All that glitters...

I have a great personal devotion to Blessed Seraphim of Platina, and look forward to his official glorification by our synod, (it being my conviction that this will simply be an earthly acknowledgement of something that has already happened in heaven). Having bought the recording of Fr Seraphim's lecture, Living the Orthodox Worldview on CD earlier this year, I have been interested to hear more of him speaking, (having already read some of his books and part of his biography). I was delighted to learn that another lecture, Signs of the Coming of the End of the World, was also available on CD, and even more so when, yesterday, I discovered that it was also available for download.

I have listened to part of it and decided to post some thoughts here. The following is a part of the "question and answer" discussion following the lecture. He is responding to a question from somebody who had been involved in the World Council of Churches, and had shared some of his negative impressions of it as affirming lowest common denominator religion, where we all 'believe in "Christ" in whom we have no common opinion whatsoever'.

This will seem unpolished for a written piece but please remember that it was not originally a prepared presentation. What follows is my transcription of a small portion of what Blessed Seraphim had to say. I was unable to work out the identity of the author of the book on which he comments but that is not of direct relevance here.

...a very interesting man - although he was a little crazy in some ways - but he had in his last few years became very changed. In fact, he said he felt very strange going to church because he felt that the age of the catacombs was about to come back and that we should go underground to go to church. But he, under the impulse of the last year or two of his life, he wrote a book called Three Conversations on Antichrist and the End of the World, which he sets more like a novel on the coming of Antichrist, and he bases it in the 21st century: world wars and there's a great man - a leader - arises and first becomes president of Europe and then by acclamation he's made president of the world for life, and then world emperor. And he reunites everyone under the basis of like a Roman empire, and then decides he has to have a religious division so he calls a world ecumenical council in Jerusalem and there he offers to all people all that they ever desired so that they sort of acknowledge him, bow down to him.

And the protestants have a special academy opened to explore the scriptures from all different points of view and all different kinds of biblical criticism. And the Catholics have, like, a papal institute, or something or other. And the Orthodox are offered in Constantinople, Hagia Sofia is restored and is meant to be a museum of all possible Orthodox antiquities where every kind of beautiful thing which Orthodox ever had is on display in the museum. That is to satisfy the Orthodox people. And after everyone is satisfied we then all bow down and worship him.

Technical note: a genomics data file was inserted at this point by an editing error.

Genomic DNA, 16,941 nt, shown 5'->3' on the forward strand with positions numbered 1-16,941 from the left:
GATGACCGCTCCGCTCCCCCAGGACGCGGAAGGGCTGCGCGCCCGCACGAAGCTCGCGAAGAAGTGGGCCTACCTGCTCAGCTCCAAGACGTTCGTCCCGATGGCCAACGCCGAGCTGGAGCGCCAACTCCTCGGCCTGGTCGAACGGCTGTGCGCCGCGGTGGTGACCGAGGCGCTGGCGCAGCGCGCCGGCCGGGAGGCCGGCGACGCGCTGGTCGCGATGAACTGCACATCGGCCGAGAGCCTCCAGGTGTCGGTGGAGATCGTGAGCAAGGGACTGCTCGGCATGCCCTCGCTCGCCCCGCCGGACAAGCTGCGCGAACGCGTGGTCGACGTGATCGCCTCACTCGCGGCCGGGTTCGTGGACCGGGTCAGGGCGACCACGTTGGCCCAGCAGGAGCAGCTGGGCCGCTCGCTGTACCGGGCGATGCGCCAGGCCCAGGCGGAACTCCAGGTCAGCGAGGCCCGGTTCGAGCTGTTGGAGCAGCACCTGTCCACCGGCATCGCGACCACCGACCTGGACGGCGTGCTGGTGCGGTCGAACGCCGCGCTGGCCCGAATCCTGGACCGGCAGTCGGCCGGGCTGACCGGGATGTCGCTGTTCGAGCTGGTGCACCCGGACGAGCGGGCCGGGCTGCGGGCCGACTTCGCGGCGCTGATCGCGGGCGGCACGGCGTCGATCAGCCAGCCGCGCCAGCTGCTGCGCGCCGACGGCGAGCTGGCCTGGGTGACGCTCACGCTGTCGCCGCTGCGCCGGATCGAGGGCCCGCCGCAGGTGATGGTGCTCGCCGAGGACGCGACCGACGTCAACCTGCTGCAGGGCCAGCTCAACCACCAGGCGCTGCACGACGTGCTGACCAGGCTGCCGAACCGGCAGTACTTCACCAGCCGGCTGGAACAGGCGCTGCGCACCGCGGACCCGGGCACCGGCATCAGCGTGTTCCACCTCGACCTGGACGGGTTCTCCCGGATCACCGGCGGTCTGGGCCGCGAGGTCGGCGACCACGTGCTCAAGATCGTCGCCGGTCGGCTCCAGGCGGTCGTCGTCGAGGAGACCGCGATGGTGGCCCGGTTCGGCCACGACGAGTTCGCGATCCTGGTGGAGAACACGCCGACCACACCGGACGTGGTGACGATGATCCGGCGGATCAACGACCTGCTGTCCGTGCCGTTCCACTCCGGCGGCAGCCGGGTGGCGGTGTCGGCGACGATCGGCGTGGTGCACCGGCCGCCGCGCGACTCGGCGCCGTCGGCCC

Of course that means that you are satisfied with external things, you think this sort of external point of view represents your religion. Anyone who is attracted by glittering censers, incense, and beautiful vestments first of all, of course he will fall down before Antichrist.

What I found most interesting is how this ties in with personal recent events. Within the past week I received an e-mail with a link to an online petition. This was a petition to the European Parliament to make Turkey's admission into the EU conditional upon the return of Agia Sofia to the Church.

I did sign it but I must confess that, almost immediately afterwards, I thought, 'but why?' Would it once again be a parish? Because of past and present regimes, there are barely enough Orthodox Christians in the whole of Turkey to fill that one building. What purpose would it serve? Even if it were returned, how would it be maintained? What, really, is our desire to get this church back? I am not saying that it should not happen but I'm just not sure what I think. (Incidentally, after signing, I realised that I did actually link to the very same petition myself some time back, on this very blog, some four years ago.)

Here we are, investing so much effort into petitioning the European Parliament - to which our government has pledged allegiance although many of us view it with great suspicion - to give us back Agia Sofia, for which nobody can see any purpose other than it being a museum, while those efforts could be spent elsewhere, on our prayers, on our salvation, on helping the poor and needy, on examining our consciences, making confession, on visiting the sick and the imprisoned, (on maintaining pointless blogs?). Yet, nearly thirty years ago, Father Seraphim warned us of this, and told us that our faith is not based on the external trappings alone, beneficial and vital though they are. So, by all means sign the petition, but first consider why. Is it because you believe that this could be a sign of the restoration of the Faith to Turkey and a source of encouragement to those who pray and fight for this, or is it because of a misplaced sentimentality for the external beauty of abygone age? Let Father Seraphim's final words in the above quotation be a warning to all of us.


Blessed Seraphim, pray to God for us!

0 responses:

Post a Comment

Comments from unregistered users are welcome but please do identify yourself so as not to comment anonymously. Thank you.

 
©2009 All of Creation Rejoices | by TNB